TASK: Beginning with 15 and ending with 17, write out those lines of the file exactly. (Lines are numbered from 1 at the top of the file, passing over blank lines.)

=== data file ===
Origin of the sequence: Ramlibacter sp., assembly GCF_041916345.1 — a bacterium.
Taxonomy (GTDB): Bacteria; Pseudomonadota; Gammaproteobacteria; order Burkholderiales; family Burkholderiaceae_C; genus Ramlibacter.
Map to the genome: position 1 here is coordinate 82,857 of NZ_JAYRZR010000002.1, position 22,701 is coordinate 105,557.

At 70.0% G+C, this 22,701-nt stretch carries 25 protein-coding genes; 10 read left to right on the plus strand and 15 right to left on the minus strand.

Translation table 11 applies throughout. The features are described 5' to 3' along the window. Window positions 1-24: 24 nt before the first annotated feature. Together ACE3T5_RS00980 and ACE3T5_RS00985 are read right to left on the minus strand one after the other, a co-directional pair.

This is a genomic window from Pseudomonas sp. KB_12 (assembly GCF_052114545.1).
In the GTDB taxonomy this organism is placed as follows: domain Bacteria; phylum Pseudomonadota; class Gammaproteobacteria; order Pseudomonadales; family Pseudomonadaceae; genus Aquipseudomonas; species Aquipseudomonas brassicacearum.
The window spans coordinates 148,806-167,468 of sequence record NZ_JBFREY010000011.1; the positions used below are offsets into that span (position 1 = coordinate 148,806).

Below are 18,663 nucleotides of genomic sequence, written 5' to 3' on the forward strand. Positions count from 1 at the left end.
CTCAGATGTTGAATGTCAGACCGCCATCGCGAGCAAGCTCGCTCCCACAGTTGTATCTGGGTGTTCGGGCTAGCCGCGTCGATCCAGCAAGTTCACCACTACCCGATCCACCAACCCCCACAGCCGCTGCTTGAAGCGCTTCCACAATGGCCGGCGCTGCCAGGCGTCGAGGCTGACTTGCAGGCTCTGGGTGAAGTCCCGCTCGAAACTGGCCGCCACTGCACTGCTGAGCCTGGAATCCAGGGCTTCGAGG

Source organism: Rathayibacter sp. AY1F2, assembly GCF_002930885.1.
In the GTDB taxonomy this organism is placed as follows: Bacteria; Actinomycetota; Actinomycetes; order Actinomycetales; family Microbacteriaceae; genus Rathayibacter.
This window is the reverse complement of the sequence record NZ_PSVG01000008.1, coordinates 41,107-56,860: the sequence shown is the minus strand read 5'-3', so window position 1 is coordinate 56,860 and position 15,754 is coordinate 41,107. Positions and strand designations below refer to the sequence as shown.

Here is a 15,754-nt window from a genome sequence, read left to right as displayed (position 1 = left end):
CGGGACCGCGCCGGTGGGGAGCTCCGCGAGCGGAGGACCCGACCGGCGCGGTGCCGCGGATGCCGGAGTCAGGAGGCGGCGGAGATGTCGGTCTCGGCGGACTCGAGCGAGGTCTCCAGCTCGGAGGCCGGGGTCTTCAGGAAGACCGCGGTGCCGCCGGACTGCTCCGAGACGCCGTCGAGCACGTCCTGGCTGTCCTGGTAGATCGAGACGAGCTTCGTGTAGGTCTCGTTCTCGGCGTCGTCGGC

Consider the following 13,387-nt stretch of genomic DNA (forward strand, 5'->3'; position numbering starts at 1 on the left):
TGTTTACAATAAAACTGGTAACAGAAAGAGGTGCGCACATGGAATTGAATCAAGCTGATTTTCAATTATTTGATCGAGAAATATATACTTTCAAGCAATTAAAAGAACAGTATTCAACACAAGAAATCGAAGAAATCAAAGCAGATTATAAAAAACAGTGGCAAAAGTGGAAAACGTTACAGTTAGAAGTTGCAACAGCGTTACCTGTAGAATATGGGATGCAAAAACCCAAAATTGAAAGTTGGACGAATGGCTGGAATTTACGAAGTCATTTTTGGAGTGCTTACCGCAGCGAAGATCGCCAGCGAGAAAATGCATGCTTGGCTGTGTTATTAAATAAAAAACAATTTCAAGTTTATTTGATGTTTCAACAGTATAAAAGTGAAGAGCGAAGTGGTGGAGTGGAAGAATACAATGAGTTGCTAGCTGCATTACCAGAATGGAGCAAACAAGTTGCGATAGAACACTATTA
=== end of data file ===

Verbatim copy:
CGGGACCGCGCCGGTGGGGAGCTCCGCGAGCGGAGGACCCGACCGGCGCGGTGCCGCGGATGCCGGAGTCAGGAGGCGGCGGAGATGTCGGTCTCGGCGGACTCGAGCGAGGTCTCCAGCTCGGAGGCCGGGGTCTTCAGGAAGACCGCGGTGCCGCCGGACTGCTCCGAGACGCCGTCGAGCACGTCCTGGCTGTCCTGGTAGATCGAGACGAGCTTCGTGTAGGTCTCGTTCTCGGCGTCGTCGGC

Consider the following 13,387-nt stretch of genomic DNA (forward strand, 5'->3'; position numbering starts at 1 on the left):
TGTTTACAATAAAACTGGTAACAGAAAGAGGTGCGCACATGGAATTGAATCAAGCTGATTTTCAATTATTTGATCGAGAAATATATACTTTCAAGCAATTAAAAGAACAGTATTCAACACAAGAAATCGAAGAAATCAAAGCAGATTATAAAAAACAGTGGCAAAAGTGGAAAACGTTACAGTTAGAAGTTGCAACAGCGTTACCTGTAGAATATGGGATGCAAAAACCCAAAATTGAAAGTTGGACGAATGGCTGGAATTTACGAAGTCATTTTTGGAGTGCTTACCGCAGCGAAGATCGCCAGCGAGAAAATGCATGCTTGGCTGTGTTATTAAATAAAAAACAATTTCAAGTTTATTTGATGTTTCAACAGTATAAAAGTGAAGAGCGAAGTGGTGGAGTGGAAGAATACAATGAGTTGCTAGCTGCATTACCAGAATGGAGCAAACAAGTTGCGATAGAACACTATTA